Let's keep these decisions local. Let's continue to let a jury of our neighbors listen to the arguments from both sides and decide what is right and just. We don't need lobbyists and politicians deciding what a human life is worth. We don't need lobbyists and politicians telling us what non-economic and punitive damages are just when an act of negligence or malpractice causes serious injury.

The voters of Arkansas need to stand up to the rich and powerful and stand up for the right of every person to a day in court and to be justly compensated when they are seriously harmed. I don't want politicians and industry lobbyists deciding the limit of what my granddaughter and my daughter's lives are worth. Each of us deserves our Seventh Amendment right to a trial by jury and our right to a legal advocate. Remember in November, and plan to defeat Issue 1.

Commentary on 03/13/2018


David Williams

Earlier this year, a hidden camera caught nurses in Georgia ignoring cries for help from an elderly veteran just prior to his death. The nurses were sentenced with murder charges but imagine if his family didn’t have the right to a jury trial.

If we don’t stand up this November and vote no on Issue 1, that could happen right here in Arkansas.  

Issue 1 puts a rigged system ahead of our community, including veterans and the elderly, by taking away the Constitutional right to a citizen jury trial in cases like these.  It will change the civil justice system in Arkansas putting special interests above law abiding citizens.

We have to vote against Issue 1 this November. Vote NO this November! 

Thanks again,

Protect AR Families


Senate Votes to Nix CFPB's Arbitration Rule

David Williams

US Senate Votes to Repeal Consumer Rights Protection in a 51-50 Vote

The U.S. Senate voted last Tuesday night to overturn a banking rule that allows consumers to bring class action lawsuits against bank and credit card companies to resolve financial disputes. (H. J. Res. 111). The rule, published in July by the Consumer Financial Protection Bureau (CFPB), barred companies from using forced arbitration clauses to strip consumers of the right to join class actions to hold law-breaking financial institutions accountable for the harm and loss they have caused.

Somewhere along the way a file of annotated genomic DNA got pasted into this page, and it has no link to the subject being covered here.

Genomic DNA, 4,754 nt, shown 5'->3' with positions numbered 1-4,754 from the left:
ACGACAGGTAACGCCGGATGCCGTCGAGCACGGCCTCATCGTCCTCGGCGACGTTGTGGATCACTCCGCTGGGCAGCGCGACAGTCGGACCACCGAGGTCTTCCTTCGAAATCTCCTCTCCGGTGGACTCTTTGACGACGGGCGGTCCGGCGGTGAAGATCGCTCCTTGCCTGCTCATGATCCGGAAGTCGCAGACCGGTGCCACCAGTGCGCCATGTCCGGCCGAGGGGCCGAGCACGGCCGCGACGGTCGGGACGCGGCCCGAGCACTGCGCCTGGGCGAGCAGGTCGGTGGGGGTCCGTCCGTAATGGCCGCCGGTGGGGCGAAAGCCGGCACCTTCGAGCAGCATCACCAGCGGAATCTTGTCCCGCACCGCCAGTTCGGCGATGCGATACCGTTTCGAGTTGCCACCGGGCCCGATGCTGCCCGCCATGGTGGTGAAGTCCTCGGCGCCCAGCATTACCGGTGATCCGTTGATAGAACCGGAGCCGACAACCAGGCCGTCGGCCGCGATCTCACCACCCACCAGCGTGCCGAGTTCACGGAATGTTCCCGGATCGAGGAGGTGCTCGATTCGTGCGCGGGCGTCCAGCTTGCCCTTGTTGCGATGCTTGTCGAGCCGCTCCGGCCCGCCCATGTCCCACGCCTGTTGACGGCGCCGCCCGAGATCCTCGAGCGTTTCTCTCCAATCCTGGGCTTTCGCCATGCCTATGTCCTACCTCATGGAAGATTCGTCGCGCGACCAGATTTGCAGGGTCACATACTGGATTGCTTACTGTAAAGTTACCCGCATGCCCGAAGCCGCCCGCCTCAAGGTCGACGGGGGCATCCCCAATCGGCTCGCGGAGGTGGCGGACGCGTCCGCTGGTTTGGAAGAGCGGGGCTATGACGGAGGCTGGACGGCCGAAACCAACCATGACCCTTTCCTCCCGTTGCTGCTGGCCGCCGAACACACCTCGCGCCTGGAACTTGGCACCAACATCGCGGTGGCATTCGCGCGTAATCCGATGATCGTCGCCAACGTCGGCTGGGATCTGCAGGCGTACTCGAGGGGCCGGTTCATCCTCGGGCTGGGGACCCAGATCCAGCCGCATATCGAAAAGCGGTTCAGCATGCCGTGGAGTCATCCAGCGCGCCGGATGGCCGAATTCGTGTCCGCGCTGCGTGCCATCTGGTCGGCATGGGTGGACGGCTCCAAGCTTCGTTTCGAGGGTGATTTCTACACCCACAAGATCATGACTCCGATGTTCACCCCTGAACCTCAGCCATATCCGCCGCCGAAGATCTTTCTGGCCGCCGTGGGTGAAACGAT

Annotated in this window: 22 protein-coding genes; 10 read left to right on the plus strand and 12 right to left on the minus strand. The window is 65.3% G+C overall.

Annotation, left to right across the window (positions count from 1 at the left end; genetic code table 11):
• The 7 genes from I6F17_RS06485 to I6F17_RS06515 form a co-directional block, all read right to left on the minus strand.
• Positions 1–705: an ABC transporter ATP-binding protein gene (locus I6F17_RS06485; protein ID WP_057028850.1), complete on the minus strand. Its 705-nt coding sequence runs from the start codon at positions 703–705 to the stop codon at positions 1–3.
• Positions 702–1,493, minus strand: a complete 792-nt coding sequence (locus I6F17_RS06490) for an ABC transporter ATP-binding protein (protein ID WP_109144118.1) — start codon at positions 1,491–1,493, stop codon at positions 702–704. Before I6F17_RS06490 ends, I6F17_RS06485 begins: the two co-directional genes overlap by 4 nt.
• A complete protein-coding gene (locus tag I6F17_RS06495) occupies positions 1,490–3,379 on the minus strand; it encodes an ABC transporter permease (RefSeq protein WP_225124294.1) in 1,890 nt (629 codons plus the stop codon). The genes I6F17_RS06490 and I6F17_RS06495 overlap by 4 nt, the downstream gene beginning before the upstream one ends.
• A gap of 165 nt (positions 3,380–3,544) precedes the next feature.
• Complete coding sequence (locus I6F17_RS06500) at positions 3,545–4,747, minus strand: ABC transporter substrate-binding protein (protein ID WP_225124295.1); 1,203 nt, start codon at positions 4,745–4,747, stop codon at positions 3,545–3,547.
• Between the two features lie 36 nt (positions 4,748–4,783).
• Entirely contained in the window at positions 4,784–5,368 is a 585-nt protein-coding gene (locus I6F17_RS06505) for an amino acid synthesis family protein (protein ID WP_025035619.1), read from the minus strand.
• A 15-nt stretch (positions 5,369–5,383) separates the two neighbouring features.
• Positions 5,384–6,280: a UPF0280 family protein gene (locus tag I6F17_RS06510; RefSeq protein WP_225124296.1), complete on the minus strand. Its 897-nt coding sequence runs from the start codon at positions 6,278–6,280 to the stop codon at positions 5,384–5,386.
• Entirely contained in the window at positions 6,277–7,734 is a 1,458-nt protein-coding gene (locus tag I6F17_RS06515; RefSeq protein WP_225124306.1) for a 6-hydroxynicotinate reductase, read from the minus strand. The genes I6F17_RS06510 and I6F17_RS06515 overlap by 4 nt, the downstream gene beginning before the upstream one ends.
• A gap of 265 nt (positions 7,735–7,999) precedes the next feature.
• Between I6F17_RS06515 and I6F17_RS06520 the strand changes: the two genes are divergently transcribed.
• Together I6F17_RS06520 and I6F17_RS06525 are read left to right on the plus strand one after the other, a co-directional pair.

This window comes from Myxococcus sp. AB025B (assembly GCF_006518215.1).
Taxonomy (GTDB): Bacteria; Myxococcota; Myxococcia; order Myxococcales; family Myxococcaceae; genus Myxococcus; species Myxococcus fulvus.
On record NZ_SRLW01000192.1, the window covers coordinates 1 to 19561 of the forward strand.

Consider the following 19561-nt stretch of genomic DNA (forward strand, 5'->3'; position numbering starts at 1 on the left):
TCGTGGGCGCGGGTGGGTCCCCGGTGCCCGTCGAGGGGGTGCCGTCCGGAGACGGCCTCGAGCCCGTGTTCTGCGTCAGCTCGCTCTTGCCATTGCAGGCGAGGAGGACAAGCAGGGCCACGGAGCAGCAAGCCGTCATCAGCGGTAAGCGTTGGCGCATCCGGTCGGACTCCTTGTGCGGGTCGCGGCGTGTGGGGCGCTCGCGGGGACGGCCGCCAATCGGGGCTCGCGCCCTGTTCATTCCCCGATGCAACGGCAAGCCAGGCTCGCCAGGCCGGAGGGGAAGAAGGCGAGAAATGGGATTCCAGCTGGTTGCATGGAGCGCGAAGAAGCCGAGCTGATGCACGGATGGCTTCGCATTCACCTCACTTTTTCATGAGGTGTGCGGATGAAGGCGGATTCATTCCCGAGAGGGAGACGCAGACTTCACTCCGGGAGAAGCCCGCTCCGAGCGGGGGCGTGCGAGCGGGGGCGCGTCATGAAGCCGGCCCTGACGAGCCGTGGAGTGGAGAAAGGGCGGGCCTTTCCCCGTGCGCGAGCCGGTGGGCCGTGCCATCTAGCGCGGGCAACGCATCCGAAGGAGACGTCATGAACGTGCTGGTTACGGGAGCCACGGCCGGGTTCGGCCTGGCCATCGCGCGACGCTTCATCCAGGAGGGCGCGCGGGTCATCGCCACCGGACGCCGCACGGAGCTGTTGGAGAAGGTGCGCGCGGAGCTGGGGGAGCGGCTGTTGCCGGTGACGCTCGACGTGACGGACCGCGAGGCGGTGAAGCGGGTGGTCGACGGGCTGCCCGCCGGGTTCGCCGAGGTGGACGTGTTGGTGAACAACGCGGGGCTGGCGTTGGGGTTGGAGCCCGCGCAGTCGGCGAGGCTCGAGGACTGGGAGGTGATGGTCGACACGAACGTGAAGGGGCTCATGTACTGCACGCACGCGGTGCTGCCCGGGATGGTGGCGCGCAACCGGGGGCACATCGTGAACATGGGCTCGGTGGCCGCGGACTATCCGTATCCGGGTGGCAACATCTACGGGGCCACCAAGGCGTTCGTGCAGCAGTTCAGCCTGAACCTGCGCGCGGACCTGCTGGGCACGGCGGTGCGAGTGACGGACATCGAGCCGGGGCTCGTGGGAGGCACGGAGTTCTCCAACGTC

Critics say Republicans and Trump are siding with Wall Street over Main Street and the shift will block consumers from joining together against the like of Wells Fargo and Equifax. Numerous consumer, labor, military, academic, and civil rights organizations, strongly supported the CFPB rule and fought hard and long to preserve its existence.  

The Congressional Review Act (CRA) allows Congress to repeal regulations issued by government agencies with a simple majority vote. The House of Representatives previously used this simple majority vote rule to pass the resolution (H. J. Res 111) to overturn the Consumer Protection rule. Mike Pence broke the 50-50, after both Sen. Lindsey Graham (R-S.C.) And Sen John Kennedy (R-La) broke with party ranks and voted to oppose overturning the rule.

The rollback of this Rule banning restrictive mandatory arbitration clauses found in the small print of credit card and checking account agreements takes away any power consumers had to effectively fight big banks and financial companies. Consumers will now be forced to give it up or go it alone usually over small amounts while companies are able to sidestep the court system, avoid big refunds, and continue harmful practices.

Bureau Director Richard Cordray said it represented "a giant setback for every consumer in this country. Wall Street won and ordinary people lost."

This is just another example of the effort by Wall Street to attack the 7th Amendment - Right to a Jury Trial. Your Arkansas Legislature seeks to do the same thing and take over your right to a trial by jury, and make the rules on who gets to sue and for how much. It caps the value of human life. It’s name? SJR8. Apparently, according to the latest word from the Chamber’s spokespersons, the Legislature will call this Issue 1 on your November, 2018 ballot.

Remember that Issue 1 is a NO vote in November 2018.. NO to Wall Street. NO to the Legislature for trying to place a limit on the value of human life. NO to government overreach.

The Saga of Dicamba and Monsanto

David Williams